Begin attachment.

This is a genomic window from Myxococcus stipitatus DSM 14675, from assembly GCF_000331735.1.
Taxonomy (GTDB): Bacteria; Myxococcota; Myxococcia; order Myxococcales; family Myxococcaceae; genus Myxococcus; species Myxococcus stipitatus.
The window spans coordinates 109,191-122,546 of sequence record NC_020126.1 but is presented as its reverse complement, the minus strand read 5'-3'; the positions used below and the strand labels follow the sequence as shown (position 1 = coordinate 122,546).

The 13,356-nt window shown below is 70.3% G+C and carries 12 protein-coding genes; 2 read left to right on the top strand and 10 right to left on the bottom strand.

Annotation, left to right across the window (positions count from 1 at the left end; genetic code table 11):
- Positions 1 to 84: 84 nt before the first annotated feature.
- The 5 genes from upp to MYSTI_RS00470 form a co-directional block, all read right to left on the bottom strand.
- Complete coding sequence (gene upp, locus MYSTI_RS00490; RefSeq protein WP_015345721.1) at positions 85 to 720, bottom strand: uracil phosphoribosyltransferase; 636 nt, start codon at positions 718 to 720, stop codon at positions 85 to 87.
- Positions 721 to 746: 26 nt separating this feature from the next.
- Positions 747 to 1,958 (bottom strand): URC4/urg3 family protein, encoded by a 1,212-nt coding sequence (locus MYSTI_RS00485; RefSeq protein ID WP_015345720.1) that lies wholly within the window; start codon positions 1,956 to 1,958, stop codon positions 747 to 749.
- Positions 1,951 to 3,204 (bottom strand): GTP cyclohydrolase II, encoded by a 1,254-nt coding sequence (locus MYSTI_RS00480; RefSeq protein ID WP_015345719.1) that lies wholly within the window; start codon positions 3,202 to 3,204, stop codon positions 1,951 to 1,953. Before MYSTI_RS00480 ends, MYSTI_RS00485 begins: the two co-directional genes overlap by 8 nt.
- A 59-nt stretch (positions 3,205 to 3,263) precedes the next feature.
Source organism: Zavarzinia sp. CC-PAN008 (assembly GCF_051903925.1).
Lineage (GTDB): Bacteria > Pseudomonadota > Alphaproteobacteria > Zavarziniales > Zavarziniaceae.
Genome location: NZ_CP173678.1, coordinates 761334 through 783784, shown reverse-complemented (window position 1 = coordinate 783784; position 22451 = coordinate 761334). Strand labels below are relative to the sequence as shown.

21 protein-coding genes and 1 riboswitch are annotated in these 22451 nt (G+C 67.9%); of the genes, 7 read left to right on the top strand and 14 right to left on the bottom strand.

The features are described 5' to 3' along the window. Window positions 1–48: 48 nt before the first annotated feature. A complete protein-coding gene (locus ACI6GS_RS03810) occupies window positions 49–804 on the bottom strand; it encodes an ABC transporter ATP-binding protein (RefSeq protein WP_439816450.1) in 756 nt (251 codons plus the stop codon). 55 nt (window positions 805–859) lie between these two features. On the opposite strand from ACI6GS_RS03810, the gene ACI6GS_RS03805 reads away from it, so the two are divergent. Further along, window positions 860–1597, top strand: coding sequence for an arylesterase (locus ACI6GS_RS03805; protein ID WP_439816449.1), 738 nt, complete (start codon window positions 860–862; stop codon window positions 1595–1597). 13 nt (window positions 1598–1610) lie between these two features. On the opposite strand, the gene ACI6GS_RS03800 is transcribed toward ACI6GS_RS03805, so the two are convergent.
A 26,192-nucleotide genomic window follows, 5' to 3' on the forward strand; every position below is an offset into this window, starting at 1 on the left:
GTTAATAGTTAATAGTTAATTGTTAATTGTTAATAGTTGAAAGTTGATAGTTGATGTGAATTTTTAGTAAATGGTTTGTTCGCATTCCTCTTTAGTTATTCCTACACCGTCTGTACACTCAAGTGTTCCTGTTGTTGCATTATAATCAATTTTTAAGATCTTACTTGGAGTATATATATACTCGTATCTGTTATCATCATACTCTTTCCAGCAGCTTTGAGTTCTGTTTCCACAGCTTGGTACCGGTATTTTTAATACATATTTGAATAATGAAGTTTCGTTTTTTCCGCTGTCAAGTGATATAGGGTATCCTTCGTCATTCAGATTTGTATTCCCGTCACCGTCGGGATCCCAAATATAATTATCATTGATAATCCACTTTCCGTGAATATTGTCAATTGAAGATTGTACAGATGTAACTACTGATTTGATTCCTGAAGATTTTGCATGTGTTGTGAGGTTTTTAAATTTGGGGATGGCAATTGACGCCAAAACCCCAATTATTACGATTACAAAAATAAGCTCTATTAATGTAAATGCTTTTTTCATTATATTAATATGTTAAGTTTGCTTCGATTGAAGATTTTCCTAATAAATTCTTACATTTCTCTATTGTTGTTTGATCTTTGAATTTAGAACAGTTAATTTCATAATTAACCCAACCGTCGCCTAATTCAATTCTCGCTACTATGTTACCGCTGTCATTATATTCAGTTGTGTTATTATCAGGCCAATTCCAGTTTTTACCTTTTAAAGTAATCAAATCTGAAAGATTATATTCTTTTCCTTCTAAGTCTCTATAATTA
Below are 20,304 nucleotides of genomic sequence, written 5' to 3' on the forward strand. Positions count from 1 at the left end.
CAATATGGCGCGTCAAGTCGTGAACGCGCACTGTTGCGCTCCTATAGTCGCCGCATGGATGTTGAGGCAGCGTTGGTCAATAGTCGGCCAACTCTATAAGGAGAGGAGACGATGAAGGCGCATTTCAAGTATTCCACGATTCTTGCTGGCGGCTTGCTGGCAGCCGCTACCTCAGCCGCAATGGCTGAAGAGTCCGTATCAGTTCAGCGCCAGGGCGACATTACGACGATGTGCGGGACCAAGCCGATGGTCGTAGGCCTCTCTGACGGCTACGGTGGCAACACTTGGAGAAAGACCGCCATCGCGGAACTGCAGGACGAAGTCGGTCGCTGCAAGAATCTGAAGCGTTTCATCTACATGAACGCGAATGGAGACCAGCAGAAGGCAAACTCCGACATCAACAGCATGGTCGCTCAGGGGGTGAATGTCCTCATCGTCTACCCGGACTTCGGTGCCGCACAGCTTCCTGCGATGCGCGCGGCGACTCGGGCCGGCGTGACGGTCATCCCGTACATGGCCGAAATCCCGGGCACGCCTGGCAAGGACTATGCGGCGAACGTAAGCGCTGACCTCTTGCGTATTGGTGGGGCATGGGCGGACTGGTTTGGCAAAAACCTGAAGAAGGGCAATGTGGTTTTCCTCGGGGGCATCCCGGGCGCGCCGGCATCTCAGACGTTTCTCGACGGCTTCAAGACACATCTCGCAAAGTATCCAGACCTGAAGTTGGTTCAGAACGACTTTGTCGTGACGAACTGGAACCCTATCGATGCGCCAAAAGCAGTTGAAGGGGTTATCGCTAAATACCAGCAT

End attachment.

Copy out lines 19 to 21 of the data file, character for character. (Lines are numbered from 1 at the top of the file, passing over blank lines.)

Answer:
GTTAATAGTTAATAGTTAATTGTTAATTGTTAATAGTTGAAAGTTGATAGTTGATGTGAATTTTTAGTAAATGGTTTGTTCGCATTCCTCTTTAGTTATTCCTACACCGTCTGTACACTCAAGTGTTCCTGTTGTTGCATTATAATCAATTTTTAAGATCTTACTTGGAGTATATATATACTCGTATCTGTTATCATCATACTCTTTCCAGCAGCTTTGAGTTCTGTTTCCACAGCTTGGTACCGGTATTTTTAATACATATTTGAATAATGAAGTTTCGTTTTTTCCGCTGTCAAGTGATATAGGGTATCCTTCGTCATTCAGATTTGTATTCCCGTCACCGTCGGGATCCCAAATATAATTATCATTGATAATCCACTTTCCGTGAATATTGTCAATTGAAGATTGTACAGATGTAACTACTGATTTGATTCCTGAAGATTTTGCATGTGTTGTGAGGTTTTTAAATTTGGGGATGGCAATTGACGCCAAAACCCCAATTATTACGATTACAAAAATAAGCTCTATTAATGTAAATGCTTTTTTCATTATATTAATATGTTAAGTTTGCTTCGATTGAAGATTTTCCTAATAAATTCTTACATTTCTCTATTGTTGTTTGATCTTTGAATTTAGAACAGTTAATTTCATAATTAACCCAACCGTCGCCTAATTCAATTCTCGCTACTATGTTACCGCTGTCATTATATTCAGTTGTGTTATTATCAGGCCAATTCCAGTTTTTACCTTTTAAAGTAATCAAATCTGAAAGATTATATTCTTTTCCTTCTAAGTCTCTATAATTA
Below are 20,304 nucleotides of genomic sequence, written 5' to 3' on the forward strand. Positions count from 1 at the left end.
CAATATGGCGCGTCAAGTCGTGAACGCGCACTGTTGCGCTCCTATAGTCGCCGCATGGATGTTGAGGCAGCGTTGGTCAATAGTCGGCCAACTCTATAAGGAGAGGAGACGATGAAGGCGCATTTCAAGTATTCCACGATTCTTGCTGGCGGCTTGCTGGCAGCCGCTACCTCAGCCGCAATGGCTGAAGAGTCCGTATCAGTTCAGCGCCAGGGCGACATTACGACGATGTGCGGGACCAAGCCGATGGTCGTAGGCCTCTCTGACGGCTACGGTGGCAACACTTGGAGAAAGACCGCCATCGCGGAACTGCAGGACGAAGTCGGTCGCTGCAAGAATCTGAAGCGTTTCATCTACATGAACGCGAATGGAGACCAGCAGAAGGCAAACTCCGACATCAACAGCATGGTCGCTCAGGGGGTGAATGTCCTCATCGTCTACCCGGACTTCGGTGCCGCACAGCTTCCTGCGATGCGCGCGGCGACTCGGGCCGGCGTGACGGTCATCCCGTACATGGCCGAAATCCCGGGCACGCCTGGCAAGGACTATGCGGCGAACGTAAGCGCTGACCTCTTGCGTATTGGTGGGGCATGGGCGGACTGGTTTGGCAAAAACCTGAAGAAGGGCAATGTGGTTTTCCTCGGGGGCATCCCGGGCGCGCCGGCATCTCAGACGTTTCTCGACGGCTTCAAGACACATCTCGCAAAGTATCCAGACCTGAAGTTGGTTCAGAACGACTTTGTCGTGACGAACTGGAACCCTATCGATGCGCCAAAAGCAGTTGAAGGGGTTATCGCTAAATACCAGCAT